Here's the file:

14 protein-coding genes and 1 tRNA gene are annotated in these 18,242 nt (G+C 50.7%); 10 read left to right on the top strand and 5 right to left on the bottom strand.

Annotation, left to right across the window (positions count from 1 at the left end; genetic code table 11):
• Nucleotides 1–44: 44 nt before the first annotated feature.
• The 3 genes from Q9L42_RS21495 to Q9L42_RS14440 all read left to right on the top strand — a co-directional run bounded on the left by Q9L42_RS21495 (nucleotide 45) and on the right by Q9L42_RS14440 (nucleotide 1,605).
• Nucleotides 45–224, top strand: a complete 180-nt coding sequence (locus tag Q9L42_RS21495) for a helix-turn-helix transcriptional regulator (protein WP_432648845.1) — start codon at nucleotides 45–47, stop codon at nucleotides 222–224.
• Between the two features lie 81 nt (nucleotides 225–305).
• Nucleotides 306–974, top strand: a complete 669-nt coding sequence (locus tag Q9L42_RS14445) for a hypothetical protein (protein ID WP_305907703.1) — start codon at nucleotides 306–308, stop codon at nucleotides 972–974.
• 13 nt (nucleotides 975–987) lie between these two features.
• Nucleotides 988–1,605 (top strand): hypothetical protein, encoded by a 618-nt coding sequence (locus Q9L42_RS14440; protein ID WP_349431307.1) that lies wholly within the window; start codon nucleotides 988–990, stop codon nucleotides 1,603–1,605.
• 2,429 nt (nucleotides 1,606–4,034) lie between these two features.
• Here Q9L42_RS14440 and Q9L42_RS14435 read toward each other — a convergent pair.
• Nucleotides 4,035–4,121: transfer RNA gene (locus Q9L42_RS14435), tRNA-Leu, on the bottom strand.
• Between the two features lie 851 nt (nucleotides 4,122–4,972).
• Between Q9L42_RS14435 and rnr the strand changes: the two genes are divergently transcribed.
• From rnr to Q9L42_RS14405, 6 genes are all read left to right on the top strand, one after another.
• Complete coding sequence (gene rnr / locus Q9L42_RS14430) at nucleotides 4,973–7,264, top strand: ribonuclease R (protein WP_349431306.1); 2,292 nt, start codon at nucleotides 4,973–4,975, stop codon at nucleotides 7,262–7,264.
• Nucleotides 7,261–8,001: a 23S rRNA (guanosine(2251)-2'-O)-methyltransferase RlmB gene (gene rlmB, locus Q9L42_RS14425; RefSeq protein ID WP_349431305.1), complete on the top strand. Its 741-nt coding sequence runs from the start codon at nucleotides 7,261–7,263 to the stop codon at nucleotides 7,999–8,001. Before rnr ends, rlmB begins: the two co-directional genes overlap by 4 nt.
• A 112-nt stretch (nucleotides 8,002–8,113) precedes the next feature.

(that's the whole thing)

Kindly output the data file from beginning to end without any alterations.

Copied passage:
14 protein-coding genes and 1 tRNA gene are annotated in these 18,242 nt (G+C 50.7%); 10 read left to right on the top strand and 5 right to left on the bottom strand.

Annotation, left to right across the window (positions count from 1 at the left end; genetic code table 11):
• Nucleotides 1–44: 44 nt before the first annotated feature.
• The 3 genes from Q9L42_RS21495 to Q9L42_RS14440 all read left to right on the top strand — a co-directional run bounded on the left by Q9L42_RS21495 (nucleotide 45) and on the right by Q9L42_RS14440 (nucleotide 1,605).
• Nucleotides 45–224, top strand: a complete 180-nt coding sequence (locus tag Q9L42_RS21495) for a helix-turn-helix transcriptional regulator (protein WP_432648845.1) — start codon at nucleotides 45–47, stop codon at nucleotides 222–224.
• Between the two features lie 81 nt (nucleotides 225–305).
• Nucleotides 306–974, top strand: a complete 669-nt coding sequence (locus tag Q9L42_RS14445) for a hypothetical protein (protein ID WP_305907703.1) — start codon at nucleotides 306–308, stop codon at nucleotides 972–974.
• 13 nt (nucleotides 975–987) lie between these two features.
• Nucleotides 988–1,605 (top strand): hypothetical protein, encoded by a 618-nt coding sequence (locus Q9L42_RS14440; protein ID WP_349431307.1) that lies wholly within the window; start codon nucleotides 988–990, stop codon nucleotides 1,603–1,605.
• 2,429 nt (nucleotides 1,606–4,034) lie between these two features.
• Here Q9L42_RS14440 and Q9L42_RS14435 read toward each other — a convergent pair.
• Nucleotides 4,035–4,121: transfer RNA gene (locus Q9L42_RS14435), tRNA-Leu, on the bottom strand.
• Between the two features lie 851 nt (nucleotides 4,122–4,972).
• Between Q9L42_RS14435 and rnr the strand changes: the two genes are divergently transcribed.
• From rnr to Q9L42_RS14405, 6 genes are all read left to right on the top strand, one after another.
• Complete coding sequence (gene rnr / locus Q9L42_RS14430) at nucleotides 4,973–7,264, top strand: ribonuclease R (protein WP_349431306.1); 2,292 nt, start codon at nucleotides 4,973–4,975, stop codon at nucleotides 7,262–7,264.
• Nucleotides 7,261–8,001: a 23S rRNA (guanosine(2251)-2'-O)-methyltransferase RlmB gene (gene rlmB, locus Q9L42_RS14425; RefSeq protein ID WP_349431305.1), complete on the top strand. Its 741-nt coding sequence runs from the start codon at nucleotides 7,261–7,263 to the stop codon at nucleotides 7,999–8,001. Before rnr ends, rlmB begins: the two co-directional genes overlap by 4 nt.
• A 112-nt stretch (nucleotides 8,002–8,113) precedes the next feature.